Deciding which wagons are to be dropped off at the station is where the list of siding locations on the card comes in (one of the options - and perhaps the one with the greatest individual frequency -should be that the wagon goes straight through). Based on the percentage frequencies shown numbers between one and six (or perhaps double numbers 11,12,13,14,15,16,21,22,23,24....56,66) can be listed next to the options such that all combinations are listed and the percentage chance of a particular option coming up is approximately what was originally determined.

An alternative to this is to use percentage dice. (Percentage dice are two twenty sided dice with the numbers one to ten occurring twice on each. The two dice are different colours so that one can be identified as the tens die and the other as the ones die.) Work out percentage numbers for each line by summing all of the percentages above each number and adding the sum thus obtained to it (eg option1 = 5%, option2 = 7% then option1 has percentage number 5 and option2 has percentage number 12).

One or two dice can then be thrown and the appropriate location for each individual wagon in the train can be determined (in the case of using percentage dice by finding the first option whose percentage number is not less than the percentage thrown). So now we have semi-randomly generated information regarding the destination of each wagon within our local freight train. The train can be shunted when it arrives at the station so as to get the wagons to the specified locations. The destination of each wagon can be kept track of on the card by placing a paper clip next to the selected entry.

This has handled the arrival side of the freight operation and leaves us now only with the task of having to determine the departure side of things.

So next to decide which wagons are to be picked up by this train while it is in the station. This can be done by determining firstly how many wagons are to be picked up. This might be the same number as was dropped off, a number randomly selected by a dice throw, or might possibly be based on how long wagons have been sitting at the station. If a specific number of wagons is to be picked up then the same selection method as was used to determine what wagons went to make up the train in the first place can be used (but this time using the cards belonging to the wagons currently at the station - either including or excluding the ones just dropped off).

The only thing left to be determined is where in the train that the wagons being picked up are to be put. This can be determined by a number of methods. The simplest method is to put all of the wagons picked up at the front or rear of the train (with the supposition that they will be shunted at a subsequent station). Alternatively, if the station has a sufficiently large goods yard to allow shunting relatively easily, (or if you want to add more shunting moves,) then throw dice for each wagon being picked up (you must also have done this originally for each wagon which is in the original train and is passing straight through) to determine how far down the line that the next destination for the wagon is and to shunt the wagons so that all of the wagons for the same destination are together. It doesn't matter whether you shunt all of the ones to the back of the train and all of the sixes to the front, or whether you do it the other way around.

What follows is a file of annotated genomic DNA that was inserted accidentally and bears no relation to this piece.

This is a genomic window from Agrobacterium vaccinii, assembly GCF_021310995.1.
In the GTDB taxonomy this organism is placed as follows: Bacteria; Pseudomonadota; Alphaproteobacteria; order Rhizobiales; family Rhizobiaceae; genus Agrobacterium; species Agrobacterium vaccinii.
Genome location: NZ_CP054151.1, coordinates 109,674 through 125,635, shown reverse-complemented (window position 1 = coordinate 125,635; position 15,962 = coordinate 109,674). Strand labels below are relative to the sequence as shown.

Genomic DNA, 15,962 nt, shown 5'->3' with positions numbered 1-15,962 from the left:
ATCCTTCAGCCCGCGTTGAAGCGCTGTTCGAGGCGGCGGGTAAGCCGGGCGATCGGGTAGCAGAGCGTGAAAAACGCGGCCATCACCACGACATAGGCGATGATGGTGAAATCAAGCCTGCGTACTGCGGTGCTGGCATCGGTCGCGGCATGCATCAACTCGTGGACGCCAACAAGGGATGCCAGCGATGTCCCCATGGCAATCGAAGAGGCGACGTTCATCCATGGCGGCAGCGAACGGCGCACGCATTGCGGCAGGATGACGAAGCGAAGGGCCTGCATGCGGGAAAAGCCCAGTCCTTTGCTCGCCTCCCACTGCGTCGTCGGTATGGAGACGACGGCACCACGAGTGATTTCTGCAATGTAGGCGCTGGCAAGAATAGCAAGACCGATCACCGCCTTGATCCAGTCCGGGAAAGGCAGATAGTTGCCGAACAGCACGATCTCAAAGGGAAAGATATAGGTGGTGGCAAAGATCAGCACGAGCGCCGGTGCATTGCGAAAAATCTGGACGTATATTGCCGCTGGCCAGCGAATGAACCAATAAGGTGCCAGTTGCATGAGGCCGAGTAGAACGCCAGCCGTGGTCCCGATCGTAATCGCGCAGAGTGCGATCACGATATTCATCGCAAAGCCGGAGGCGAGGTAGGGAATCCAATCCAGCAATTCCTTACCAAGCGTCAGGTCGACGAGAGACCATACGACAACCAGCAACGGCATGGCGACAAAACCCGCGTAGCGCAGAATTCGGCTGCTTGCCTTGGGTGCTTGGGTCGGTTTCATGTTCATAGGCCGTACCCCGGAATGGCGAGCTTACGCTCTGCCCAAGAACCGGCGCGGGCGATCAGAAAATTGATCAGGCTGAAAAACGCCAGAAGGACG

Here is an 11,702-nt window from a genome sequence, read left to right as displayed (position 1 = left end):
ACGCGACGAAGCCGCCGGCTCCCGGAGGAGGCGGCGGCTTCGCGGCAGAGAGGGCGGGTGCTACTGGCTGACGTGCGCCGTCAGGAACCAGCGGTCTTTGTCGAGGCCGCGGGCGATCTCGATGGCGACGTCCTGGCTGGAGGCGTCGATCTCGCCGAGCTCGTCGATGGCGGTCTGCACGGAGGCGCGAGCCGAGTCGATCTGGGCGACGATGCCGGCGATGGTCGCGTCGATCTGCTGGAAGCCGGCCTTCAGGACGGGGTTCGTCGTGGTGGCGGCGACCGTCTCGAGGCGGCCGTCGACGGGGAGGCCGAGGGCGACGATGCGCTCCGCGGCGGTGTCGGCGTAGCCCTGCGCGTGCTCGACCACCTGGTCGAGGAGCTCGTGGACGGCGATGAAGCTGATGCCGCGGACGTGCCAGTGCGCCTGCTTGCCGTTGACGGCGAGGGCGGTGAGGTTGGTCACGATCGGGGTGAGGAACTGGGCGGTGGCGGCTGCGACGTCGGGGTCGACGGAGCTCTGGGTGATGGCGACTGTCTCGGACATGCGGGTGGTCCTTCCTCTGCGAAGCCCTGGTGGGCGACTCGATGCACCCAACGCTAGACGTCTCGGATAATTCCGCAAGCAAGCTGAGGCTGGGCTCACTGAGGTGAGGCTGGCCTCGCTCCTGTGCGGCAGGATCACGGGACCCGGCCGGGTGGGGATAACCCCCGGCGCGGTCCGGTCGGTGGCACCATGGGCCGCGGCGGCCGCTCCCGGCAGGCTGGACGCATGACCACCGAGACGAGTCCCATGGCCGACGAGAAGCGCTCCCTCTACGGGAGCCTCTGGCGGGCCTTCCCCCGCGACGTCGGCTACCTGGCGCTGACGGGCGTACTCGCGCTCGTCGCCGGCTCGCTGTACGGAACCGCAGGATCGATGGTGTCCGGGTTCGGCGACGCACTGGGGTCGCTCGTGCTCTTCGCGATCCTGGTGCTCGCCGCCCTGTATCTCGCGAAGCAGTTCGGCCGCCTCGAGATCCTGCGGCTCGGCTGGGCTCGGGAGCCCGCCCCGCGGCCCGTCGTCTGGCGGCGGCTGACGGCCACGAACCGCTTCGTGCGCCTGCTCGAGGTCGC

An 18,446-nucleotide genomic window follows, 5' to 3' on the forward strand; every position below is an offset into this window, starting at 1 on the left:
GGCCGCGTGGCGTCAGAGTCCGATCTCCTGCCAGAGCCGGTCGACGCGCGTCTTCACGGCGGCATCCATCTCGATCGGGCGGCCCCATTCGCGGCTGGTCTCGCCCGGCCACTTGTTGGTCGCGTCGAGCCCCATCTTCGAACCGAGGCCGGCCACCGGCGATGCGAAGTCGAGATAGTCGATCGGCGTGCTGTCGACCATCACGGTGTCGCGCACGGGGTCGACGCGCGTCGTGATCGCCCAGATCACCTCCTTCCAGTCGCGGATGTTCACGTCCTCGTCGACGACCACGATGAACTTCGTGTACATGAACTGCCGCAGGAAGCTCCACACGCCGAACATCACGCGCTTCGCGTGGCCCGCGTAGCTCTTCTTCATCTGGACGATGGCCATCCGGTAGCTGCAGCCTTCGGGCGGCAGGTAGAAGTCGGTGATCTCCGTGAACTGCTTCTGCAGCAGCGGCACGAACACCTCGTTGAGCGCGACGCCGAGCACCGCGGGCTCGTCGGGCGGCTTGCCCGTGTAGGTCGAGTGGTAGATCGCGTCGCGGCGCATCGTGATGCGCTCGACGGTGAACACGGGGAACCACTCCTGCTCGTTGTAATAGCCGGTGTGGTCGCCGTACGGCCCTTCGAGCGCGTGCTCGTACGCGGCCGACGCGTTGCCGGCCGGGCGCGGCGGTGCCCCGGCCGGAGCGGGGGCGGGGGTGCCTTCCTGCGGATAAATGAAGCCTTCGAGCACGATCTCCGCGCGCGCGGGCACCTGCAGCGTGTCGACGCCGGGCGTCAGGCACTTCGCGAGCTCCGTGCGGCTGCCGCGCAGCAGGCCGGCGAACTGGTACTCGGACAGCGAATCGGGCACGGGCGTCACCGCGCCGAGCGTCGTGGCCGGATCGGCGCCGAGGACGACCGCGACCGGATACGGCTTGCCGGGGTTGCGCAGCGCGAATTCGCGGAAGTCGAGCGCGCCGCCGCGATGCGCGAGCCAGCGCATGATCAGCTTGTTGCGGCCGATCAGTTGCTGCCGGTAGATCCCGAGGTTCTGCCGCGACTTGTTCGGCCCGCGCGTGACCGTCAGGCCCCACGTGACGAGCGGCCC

This takes care of almost everything. If you have a terminus to fiddleyard layout then there is no problem as all wagons in the train should have destinations at the station. A brand new freight train can then be put together to run in the reverse direction. If you have a through station though the above method of generating freight movements will feed trains into the fiddleyard from both directions.

The direction from which each wagon entered the fiddleyard needs to be kept track of so that you know which wagons are available to make up trains to run in each direction. The idea is that any rolling stock that entered the fiddleyard from one end should depart from the same end. (There are exceptions to this if using one item of rolling stock to represent more than one, or more than one to represent the same one for loaded and unloaded versions.)

If local freights in each direction are evenly balanced then there should normally be no problem with all of the freight stock accumulating at one end. If a greater than average number of wagons finds its way to one end then there is still a relatively simple solution. The solution is to include a number of optional through freights when setting up your timetable. Now before too much stock accumulates at one end an optional train can be run which transfers the surplus wagons back to the other end of the line.

So there you have it, a method of operating your local freight trains which looks realistic, is relatively simple and cheap to run, and which adds enormously to the operational interest of the layout.

And for those of you sufficiently rich to be able to afford a computer, a computer program to carry out the above should not be very difficult to write (and if enough people are interested I might write one).

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Copyright Stephen Chapman